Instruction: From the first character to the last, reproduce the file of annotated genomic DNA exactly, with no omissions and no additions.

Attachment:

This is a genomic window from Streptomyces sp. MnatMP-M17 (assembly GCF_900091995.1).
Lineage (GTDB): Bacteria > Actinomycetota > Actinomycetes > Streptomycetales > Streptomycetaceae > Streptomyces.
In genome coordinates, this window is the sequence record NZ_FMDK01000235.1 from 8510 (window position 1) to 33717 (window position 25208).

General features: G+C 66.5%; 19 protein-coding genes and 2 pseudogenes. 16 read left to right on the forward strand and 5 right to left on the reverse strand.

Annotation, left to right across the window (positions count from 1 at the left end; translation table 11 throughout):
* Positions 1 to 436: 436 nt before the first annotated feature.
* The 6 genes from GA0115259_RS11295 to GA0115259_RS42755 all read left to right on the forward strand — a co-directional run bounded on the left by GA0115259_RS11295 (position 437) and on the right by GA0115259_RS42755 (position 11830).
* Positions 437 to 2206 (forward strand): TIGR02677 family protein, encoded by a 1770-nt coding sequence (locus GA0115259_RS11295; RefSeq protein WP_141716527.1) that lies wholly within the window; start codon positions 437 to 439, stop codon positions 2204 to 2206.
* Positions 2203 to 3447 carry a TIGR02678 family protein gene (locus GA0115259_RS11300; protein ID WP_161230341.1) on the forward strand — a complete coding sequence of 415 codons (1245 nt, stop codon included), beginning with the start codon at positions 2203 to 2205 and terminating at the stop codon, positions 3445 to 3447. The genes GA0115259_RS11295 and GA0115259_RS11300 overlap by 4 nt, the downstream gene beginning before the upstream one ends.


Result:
This is a genomic window from Streptomyces sp. MnatMP-M17 (assembly GCF_900091995.1).
Lineage (GTDB): Bacteria > Actinomycetota > Actinomycetes > Streptomycetales > Streptomycetaceae > Streptomyces.
In genome coordinates, this window is the sequence record NZ_FMDK01000235.1 from 8510 (window position 1) to 33717 (window position 25208).

General features: G+C 66.5%; 19 protein-coding genes and 2 pseudogenes. 16 read left to right on the forward strand and 5 right to left on the reverse strand.

Annotation, left to right across the window (positions count from 1 at the left end; translation table 11 throughout):
* Positions 1 to 436: 436 nt before the first annotated feature.
* The 6 genes from GA0115259_RS11295 to GA0115259_RS42755 all read left to right on the forward strand — a co-directional run bounded on the left by GA0115259_RS11295 (position 437) and on the right by GA0115259_RS42755 (position 11830).
* Positions 437 to 2206 (forward strand): TIGR02677 family protein, encoded by a 1770-nt coding sequence (locus GA0115259_RS11295; RefSeq protein WP_141716527.1) that lies wholly within the window; start codon positions 437 to 439, stop codon positions 2204 to 2206.
* Positions 2203 to 3447 carry a TIGR02678 family protein gene (locus GA0115259_RS11300; protein ID WP_161230341.1) on the forward strand — a complete coding sequence of 415 codons (1245 nt, stop codon included), beginning with the start codon at positions 2203 to 2205 and terminating at the stop codon, positions 3445 to 3447. The genes GA0115259_RS11295 and GA0115259_RS11300 overlap by 4 nt, the downstream gene beginning before the upstream one ends.